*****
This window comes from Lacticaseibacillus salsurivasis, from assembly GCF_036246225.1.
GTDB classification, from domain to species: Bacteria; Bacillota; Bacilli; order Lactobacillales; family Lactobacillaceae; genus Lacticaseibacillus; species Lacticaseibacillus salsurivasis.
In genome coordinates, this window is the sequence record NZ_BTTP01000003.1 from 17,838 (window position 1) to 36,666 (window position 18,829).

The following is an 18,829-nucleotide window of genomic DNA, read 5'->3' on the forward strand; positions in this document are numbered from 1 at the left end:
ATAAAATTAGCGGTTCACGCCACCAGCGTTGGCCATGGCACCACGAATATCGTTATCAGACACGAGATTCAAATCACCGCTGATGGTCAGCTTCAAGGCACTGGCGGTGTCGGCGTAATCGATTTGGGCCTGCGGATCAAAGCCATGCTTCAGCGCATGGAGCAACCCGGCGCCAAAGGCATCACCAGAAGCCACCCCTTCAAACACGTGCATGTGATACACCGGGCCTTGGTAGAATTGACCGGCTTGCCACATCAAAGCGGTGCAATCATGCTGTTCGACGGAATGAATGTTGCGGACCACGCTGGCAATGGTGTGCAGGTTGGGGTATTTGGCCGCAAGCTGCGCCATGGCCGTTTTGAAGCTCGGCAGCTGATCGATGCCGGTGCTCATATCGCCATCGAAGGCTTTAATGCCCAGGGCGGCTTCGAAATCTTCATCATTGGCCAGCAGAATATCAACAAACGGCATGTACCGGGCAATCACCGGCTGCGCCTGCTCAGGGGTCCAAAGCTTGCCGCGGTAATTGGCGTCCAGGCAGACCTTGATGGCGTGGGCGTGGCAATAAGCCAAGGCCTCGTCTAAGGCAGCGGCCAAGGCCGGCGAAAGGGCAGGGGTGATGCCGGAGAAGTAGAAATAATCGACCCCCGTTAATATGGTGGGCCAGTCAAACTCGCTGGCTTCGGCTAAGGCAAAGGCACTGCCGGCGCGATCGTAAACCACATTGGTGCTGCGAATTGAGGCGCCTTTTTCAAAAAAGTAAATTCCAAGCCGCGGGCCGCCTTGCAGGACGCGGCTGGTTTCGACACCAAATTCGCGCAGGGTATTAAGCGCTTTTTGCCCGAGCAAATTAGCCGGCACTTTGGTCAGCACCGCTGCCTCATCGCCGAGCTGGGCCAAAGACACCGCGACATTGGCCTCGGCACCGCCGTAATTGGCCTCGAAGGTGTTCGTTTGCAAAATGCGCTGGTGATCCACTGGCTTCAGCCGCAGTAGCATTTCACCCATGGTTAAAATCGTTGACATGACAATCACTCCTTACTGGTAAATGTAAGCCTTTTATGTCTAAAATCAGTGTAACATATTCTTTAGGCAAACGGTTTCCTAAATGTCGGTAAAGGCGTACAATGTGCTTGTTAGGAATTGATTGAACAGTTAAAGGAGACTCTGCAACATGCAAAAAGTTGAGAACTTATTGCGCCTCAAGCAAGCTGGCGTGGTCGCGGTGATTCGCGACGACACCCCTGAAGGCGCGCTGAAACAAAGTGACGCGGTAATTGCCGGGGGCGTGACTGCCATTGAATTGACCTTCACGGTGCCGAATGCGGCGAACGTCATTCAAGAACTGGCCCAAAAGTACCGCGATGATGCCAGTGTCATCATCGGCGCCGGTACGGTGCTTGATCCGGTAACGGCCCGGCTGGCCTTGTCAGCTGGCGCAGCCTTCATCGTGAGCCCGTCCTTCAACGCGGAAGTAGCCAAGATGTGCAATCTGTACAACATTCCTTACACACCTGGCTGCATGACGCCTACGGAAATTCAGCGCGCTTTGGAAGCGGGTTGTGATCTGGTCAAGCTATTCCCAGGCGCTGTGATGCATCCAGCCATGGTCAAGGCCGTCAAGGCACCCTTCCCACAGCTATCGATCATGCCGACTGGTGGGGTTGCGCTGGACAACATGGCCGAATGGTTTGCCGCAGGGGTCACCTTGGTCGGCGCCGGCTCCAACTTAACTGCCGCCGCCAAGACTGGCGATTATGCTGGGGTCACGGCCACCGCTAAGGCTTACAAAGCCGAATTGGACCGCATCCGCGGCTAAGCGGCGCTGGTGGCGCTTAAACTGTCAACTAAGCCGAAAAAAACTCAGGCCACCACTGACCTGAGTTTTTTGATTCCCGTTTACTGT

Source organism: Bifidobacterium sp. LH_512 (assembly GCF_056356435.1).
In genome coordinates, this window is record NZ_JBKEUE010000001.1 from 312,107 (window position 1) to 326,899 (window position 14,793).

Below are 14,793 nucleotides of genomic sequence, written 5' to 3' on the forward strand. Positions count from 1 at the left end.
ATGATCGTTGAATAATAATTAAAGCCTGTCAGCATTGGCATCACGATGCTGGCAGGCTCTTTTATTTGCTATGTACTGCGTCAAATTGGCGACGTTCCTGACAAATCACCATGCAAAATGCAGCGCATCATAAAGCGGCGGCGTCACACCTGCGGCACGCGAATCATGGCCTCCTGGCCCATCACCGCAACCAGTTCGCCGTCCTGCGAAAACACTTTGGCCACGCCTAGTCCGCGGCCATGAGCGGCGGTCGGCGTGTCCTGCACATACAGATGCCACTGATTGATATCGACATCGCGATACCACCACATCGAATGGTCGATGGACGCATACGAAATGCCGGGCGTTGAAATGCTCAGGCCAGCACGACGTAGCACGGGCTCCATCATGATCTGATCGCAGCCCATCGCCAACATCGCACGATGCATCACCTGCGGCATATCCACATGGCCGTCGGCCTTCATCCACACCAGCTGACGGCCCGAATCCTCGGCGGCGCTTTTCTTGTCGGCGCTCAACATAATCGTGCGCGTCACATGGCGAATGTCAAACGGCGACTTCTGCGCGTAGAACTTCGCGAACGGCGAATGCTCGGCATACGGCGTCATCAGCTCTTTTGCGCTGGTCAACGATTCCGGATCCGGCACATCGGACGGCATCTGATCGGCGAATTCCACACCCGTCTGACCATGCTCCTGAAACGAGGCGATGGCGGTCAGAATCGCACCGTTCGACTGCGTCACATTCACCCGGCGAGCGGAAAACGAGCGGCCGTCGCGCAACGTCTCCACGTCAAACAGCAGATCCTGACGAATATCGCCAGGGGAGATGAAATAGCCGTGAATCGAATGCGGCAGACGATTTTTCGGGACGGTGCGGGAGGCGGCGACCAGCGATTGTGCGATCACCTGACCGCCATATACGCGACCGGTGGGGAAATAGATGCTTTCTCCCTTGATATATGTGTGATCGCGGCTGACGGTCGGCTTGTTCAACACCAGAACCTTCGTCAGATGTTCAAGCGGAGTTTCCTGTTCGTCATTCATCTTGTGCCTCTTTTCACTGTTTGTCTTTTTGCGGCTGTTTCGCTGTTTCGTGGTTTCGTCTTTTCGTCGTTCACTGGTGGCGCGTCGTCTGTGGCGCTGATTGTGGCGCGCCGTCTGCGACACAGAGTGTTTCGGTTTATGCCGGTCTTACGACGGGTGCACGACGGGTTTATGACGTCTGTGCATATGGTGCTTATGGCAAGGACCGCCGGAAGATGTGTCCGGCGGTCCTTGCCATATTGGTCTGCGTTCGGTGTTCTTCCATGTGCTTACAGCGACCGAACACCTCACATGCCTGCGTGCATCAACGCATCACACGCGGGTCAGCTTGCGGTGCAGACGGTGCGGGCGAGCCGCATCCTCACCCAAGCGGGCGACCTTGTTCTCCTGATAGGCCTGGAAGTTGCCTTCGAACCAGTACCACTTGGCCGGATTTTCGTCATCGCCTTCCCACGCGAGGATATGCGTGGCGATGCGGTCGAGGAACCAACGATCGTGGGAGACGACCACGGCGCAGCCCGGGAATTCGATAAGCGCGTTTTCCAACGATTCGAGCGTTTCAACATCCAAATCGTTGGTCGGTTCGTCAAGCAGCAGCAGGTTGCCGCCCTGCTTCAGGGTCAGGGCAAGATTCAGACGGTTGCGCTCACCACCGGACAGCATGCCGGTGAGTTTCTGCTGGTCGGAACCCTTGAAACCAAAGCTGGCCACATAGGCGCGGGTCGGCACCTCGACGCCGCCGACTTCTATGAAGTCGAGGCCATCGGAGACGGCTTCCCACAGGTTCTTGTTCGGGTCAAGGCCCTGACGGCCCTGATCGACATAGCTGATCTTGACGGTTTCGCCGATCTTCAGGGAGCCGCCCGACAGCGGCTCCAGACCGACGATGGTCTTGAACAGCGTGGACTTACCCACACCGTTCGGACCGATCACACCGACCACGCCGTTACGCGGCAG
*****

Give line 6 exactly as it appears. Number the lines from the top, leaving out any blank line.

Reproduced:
Source organism: Bifidobacterium sp. LH_512 (assembly GCF_056356435.1).